The relational model and SQL are somewhat synonymous (PostgreSQL is an example of relational and non-relational roughly in one); data stored as a collection of entities which themselves contain attribute groups. Attributes are individually traceable to table columns, in a rigid architecture that maps out exactly; and entity/attribute relationships are precisely networked table to table — for this reason, regular transactional querying, such as financial transactions, happen very predictably/efficiently inside this architecture; this is the epitome of data storage logically organized through tables.
You're making a social platform or new app innovation. You want to minimize building time, competition is enormous; your app needs to come to market in weeks or months, not years. Unstructured data interactions are expected — audio, images, videos — all clashing in streams by the millions, created by perhaps thousands of users. For this, NoSQL shines (it's also known as Not Only SQL for the aforementioned "melding" reasons) — the epitome of unstructured, flexibly scalable data storage — e.g., the graph database type often used by social platforms.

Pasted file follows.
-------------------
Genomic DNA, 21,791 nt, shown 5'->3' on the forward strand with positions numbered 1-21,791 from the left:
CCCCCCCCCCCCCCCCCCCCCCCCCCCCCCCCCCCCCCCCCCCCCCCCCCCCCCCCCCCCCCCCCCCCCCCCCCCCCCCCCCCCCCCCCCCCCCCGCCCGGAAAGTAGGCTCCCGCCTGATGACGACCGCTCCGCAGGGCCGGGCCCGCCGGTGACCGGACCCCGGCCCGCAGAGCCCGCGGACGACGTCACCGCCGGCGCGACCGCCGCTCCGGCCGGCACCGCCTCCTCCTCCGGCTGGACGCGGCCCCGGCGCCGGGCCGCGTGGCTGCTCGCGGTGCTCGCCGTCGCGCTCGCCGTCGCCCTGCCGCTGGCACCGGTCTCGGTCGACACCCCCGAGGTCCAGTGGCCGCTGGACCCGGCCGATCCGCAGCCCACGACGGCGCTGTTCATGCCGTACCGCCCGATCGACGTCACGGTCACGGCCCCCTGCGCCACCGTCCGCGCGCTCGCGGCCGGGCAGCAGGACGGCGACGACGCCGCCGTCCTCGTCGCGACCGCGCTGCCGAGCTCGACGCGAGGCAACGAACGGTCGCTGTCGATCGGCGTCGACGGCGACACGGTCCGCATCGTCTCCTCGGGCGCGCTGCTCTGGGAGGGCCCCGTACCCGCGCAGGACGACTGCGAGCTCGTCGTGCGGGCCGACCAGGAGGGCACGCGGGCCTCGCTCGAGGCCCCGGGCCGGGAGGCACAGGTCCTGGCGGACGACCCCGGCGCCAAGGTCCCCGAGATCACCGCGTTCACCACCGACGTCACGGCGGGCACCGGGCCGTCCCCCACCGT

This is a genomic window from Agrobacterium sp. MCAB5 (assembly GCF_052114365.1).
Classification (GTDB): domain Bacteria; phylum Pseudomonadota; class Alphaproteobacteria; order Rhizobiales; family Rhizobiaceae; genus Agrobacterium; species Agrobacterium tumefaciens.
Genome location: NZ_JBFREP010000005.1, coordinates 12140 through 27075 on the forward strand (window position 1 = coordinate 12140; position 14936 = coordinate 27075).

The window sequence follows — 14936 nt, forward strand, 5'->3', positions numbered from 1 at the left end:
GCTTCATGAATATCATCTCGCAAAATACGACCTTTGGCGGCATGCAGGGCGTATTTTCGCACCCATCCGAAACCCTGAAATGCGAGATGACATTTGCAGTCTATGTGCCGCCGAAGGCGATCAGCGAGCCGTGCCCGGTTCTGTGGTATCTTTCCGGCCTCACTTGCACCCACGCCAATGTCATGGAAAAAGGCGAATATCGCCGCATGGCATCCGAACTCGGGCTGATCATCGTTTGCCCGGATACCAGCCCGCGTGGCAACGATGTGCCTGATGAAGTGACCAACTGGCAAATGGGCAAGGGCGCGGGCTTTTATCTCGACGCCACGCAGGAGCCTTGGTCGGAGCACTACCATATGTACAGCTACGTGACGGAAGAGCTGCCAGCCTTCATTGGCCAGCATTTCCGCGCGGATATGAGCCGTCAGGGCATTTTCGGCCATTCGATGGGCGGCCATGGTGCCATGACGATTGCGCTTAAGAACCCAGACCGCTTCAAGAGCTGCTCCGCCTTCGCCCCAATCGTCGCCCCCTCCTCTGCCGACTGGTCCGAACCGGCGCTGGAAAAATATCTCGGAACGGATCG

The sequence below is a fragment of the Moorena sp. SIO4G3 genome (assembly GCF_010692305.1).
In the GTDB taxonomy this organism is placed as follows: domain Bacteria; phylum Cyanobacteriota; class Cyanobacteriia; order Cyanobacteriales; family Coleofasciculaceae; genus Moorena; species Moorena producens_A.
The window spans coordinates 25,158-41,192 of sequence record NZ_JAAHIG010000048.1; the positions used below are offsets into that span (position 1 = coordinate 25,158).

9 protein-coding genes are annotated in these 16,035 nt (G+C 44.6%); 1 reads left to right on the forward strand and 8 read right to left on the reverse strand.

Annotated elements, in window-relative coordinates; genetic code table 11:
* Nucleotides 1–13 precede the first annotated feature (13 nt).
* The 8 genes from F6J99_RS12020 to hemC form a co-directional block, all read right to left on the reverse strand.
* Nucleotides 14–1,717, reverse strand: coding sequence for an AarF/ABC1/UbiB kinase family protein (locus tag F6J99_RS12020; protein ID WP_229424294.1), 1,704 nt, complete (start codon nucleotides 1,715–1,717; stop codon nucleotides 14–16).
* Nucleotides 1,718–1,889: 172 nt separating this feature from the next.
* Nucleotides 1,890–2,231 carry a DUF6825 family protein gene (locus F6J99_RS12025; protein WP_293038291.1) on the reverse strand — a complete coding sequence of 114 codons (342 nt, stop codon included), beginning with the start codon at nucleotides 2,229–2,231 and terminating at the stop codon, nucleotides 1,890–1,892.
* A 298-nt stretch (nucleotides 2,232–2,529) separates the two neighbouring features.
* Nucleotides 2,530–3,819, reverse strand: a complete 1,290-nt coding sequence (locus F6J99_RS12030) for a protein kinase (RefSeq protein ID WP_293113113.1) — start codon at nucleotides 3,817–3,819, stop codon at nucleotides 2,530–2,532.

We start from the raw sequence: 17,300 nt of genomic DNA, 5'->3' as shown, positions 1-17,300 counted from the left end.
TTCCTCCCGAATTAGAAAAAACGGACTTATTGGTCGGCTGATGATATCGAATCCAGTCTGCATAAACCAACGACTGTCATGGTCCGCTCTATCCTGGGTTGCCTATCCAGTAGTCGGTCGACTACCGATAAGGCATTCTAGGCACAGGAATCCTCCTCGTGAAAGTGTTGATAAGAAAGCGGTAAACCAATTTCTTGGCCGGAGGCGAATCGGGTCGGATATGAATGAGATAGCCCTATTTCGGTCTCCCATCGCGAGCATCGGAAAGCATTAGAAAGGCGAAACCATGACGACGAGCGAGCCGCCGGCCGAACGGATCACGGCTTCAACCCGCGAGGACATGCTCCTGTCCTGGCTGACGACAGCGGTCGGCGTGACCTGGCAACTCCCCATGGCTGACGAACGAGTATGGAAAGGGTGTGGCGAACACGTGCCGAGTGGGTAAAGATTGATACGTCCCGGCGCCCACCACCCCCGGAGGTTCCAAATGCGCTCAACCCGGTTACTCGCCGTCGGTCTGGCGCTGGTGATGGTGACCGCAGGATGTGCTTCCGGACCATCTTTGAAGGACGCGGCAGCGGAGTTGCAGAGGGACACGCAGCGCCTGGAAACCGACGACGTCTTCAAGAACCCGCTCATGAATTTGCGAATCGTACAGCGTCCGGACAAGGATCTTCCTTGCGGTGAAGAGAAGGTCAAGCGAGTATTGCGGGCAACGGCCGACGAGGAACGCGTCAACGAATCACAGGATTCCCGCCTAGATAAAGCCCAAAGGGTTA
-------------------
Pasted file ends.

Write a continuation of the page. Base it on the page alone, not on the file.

Summary: Broadly, NoSQL has an absence of strict schemas for entities/attributes, while SQL rigidly relates/regulates the two.
SQL Pros And Cons
When talking about SQL, we will be referring to data that uses the relational architecture schema but keep in mind that some SQL databases can use both types. Treat this as an introductory rubric — the runway beginning to a much more thorough investigation into the fuller space.
● Very reliable and predictable data integrity that can be very precisely modelled via ACID (Atomicity, Consistency, Isolation, Durability).